Ask The Experts: Pancreatic Cancer Research and Treatment During the COVID-19 Pandemic

In May, which happens to be Cancer Research Month, we co-hosted an Instagram Live with Stand Up To Cancer featuring our Chief Medical Advisor and Deputy Director of the Sidney Kimmel Comprehensive Cancer Center at Johns Hopkins, Dr. Elizabeth Jaffee, and our Chief Scientist and Director of the Cold Spring Harbor Laboratory Cancer Center, Dr. David Tuveson. The experts answered questions submitted in advance from our pancreatic cancer community, such as how COVID-19 is affecting pancreatic cancer research, what precautions pancreatic cancer patients should take, and how doctors and hospitals are treating patients during the pandemic.

If you weren’t able to tune in to the Instagram Live, read on for the first in a three-part series on the discussion.

How have researchers been spending their time during the pandemic? What has COVID-19 taught them about pancreatic cancer research?

The coronavirus has had a drastic impact on how people live their lives and how workplaces operate while keeping people safe. The pandemic forced many researchers to reframe how their skills as cancer scientists could be applied to help patients during the pandemic. Dr. Jaffee is a world-class clinical trialist— a researcher who leads the study of a drug, procedure, or medical device to determine its safety and effectiveness in preventing, screening for, diagnosing or treating  disease in people and to improve quality of life— who runs a laboratory and large clinical trials. As companies race to formulate a vaccine, a clinical trial approach will be needed to ensure it is safe for humans and potent enough to combat the virus.

“What I’ve seen is almost a flash mob mentality amongst the scientists and the clinicians in our country and in the world in a productive fashion. We didn’t show up for a party. We showed up for a problem,” said Dr. Tuveson. To that end, Dr. Tuveson notes that while researchers are lending a hand to fight the coronavirus, they haven’t stopped thinking about pancreatic cancer. “We’ve actually come up with new ideas while struggling to tackle the coronavirus, as odd as that may sound, because we’re talking to other scientists and other doctors who we don’t usually talk to. We’re learning new approaches from them, which are innovative. And in trying to develop new ways to diagnose or treat the coronavirus, we’re actually coming up with new ways to diagnose and treat pancreas cancer,” said Dr. Tuveson.

How are doctors and hospitals taking care of cancer patients during the pandemic?

Pancreatic cancer doesn’t take a break just because there is a pandemic, so researchers like Dr. Jaffee are still hard at work ensuring patients are receiving the necessary treatment and care, despite the challenges of COVID-19. “We know pancreatic cancer patients can’t wait, so when we get calls from new or current patients, we assess the situation, “ said Dr. Jaffee. “If we feel they can avoid coming into the hospital where they may be at higher risk for contracting COVID, then we recommend other options. For example, we can do teleconferences to discuss their problems and even order medications. We have been setting up our pharmacy to be able to send medications to patients at their home. So this is a way to make things easier,” she noted. In situations where patients must visit the hospital for treatment, Dr. Jaffee stressed every precaution is being taken—from social distancing and protective gear to screening patients at the door and limiting the number of people who can accompany the patient to maintain safety for patients and staff.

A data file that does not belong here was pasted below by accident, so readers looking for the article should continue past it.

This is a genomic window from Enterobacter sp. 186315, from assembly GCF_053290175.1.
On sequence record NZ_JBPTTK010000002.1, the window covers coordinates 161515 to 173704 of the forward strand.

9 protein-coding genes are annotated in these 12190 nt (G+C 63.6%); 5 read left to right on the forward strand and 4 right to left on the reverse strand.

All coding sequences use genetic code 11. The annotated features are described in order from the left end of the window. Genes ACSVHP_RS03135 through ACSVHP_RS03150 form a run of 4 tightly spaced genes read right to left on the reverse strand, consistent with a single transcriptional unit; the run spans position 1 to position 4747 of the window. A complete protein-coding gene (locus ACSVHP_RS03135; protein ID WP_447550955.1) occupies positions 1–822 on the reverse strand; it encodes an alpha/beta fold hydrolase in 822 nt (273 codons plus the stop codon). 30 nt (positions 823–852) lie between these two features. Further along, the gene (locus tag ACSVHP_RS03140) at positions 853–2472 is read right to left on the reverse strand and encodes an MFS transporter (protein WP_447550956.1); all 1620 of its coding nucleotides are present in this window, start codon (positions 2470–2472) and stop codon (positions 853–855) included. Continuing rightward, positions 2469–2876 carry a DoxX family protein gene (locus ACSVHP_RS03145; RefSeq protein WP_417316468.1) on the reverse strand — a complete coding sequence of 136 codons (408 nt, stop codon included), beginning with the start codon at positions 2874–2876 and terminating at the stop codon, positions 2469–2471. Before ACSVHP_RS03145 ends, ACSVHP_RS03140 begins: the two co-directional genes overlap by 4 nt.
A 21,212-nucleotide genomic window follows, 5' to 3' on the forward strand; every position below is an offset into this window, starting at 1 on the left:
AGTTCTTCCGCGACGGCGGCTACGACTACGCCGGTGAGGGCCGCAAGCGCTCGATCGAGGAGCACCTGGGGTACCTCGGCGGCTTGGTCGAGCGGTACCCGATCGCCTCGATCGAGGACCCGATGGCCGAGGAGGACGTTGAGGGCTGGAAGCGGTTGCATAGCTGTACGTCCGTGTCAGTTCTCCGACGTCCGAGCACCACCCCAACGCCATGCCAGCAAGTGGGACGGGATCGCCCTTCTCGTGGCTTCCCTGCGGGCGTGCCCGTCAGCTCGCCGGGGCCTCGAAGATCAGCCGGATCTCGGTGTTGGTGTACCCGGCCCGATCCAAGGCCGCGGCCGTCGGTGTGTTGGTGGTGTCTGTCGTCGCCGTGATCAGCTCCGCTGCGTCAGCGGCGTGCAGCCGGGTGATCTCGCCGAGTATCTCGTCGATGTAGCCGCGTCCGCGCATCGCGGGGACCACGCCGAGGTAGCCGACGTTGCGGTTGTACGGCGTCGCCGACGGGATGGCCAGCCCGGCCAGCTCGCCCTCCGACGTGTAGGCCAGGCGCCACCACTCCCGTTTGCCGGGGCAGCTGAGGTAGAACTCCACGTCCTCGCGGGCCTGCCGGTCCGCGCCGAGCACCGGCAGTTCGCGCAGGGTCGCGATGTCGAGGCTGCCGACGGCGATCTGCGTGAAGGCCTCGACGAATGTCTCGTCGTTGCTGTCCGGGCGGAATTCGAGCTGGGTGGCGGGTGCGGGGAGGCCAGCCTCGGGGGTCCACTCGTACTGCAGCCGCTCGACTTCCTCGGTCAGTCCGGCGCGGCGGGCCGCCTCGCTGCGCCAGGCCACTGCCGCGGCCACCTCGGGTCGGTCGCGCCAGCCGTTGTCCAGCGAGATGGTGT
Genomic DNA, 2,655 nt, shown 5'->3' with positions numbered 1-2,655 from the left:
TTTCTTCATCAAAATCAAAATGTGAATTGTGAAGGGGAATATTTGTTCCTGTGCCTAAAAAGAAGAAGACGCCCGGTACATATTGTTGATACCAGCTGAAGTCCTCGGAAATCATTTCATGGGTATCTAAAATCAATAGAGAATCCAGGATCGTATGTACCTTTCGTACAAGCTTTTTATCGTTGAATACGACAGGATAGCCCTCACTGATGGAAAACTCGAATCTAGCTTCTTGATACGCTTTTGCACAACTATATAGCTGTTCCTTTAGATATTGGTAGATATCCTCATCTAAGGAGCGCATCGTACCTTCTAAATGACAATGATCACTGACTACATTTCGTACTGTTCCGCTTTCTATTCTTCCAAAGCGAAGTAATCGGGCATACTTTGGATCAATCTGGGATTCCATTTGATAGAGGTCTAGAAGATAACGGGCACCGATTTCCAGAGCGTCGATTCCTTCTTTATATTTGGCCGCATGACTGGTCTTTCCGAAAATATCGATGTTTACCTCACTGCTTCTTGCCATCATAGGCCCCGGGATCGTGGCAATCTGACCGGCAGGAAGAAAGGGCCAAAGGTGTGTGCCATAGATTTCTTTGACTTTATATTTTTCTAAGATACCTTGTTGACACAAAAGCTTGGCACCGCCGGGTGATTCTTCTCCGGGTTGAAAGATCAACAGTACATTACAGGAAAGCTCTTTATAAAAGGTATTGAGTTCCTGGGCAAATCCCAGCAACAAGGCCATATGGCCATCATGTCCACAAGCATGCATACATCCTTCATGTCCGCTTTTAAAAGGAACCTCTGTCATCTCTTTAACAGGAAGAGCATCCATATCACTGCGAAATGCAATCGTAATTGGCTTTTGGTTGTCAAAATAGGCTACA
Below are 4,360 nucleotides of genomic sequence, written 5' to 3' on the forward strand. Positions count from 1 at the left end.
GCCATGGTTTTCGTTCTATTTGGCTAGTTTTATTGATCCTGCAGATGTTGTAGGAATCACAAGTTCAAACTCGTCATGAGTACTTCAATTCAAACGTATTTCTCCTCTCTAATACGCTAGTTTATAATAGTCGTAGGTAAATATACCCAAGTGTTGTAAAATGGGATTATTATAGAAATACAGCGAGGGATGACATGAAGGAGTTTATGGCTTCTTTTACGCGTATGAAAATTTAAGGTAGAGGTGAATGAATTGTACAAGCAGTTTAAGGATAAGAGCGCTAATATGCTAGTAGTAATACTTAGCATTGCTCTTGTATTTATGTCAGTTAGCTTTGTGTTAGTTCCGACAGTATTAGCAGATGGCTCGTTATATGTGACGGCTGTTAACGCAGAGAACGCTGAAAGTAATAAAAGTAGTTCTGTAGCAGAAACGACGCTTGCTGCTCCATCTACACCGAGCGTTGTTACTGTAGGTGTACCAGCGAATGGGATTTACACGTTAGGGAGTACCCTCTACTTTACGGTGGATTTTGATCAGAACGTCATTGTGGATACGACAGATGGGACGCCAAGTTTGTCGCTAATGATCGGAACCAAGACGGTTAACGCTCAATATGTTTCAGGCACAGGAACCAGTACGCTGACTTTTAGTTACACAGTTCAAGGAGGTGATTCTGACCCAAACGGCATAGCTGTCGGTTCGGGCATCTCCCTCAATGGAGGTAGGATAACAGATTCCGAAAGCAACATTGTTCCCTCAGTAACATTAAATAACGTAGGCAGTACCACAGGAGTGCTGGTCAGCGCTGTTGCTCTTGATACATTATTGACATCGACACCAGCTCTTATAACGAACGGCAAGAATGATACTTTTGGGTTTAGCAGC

What if a patient needs surgery or chemotherapy treatment?

While some surgeries were halted during the pandemic, this was not the case for those with pancreatic cancer. “If you need surgery, we’re still trying to make sure we can do that surgery in a timely fashion because pancreatic cancer patients cannot wait for their treatment,” said Dr. Jaffee. For those already on a chemotherapy regimen, Dr. Jaffee stressed treatment is still ongoing and hospitals have implemented safety measures such as delivering chemotherapy medicine at home, when it is safe to do so.

How have clinical trials been affected by COVID-19?

We learned from Dr. Jaffee that while clinical trial enrollment has slowed during the pandemic, patients who were already in a clinical trial or those who desperately needed access were able to either continue or begin a trial. “This is an unprecedented time and it’s particularly difficult for cancer patients and definitely challenging for pancreatic cancer patients who just cannot wait to have their treatments,” said Dr. Jaffee. In the meantime, researchers have been hard at work to get new clinical trials ready and open for patients to have access to when things begin to resume. Data from trials has continued to be generated, allowing for more collaboration between researchers in the pancreatic cancer community. “We are making many strides in our research efforts in the clinics and lab and we want to make sure that this accelerated progress is not slowed,” said Dr. Jaffee.

While these last few months have been daunting for many—especially for pancreatic cancer patients who needed treatment—Lustgarten researchers have rallied together to continue the progress that’s been made in pancreatic cancer research for patients and their loved ones.

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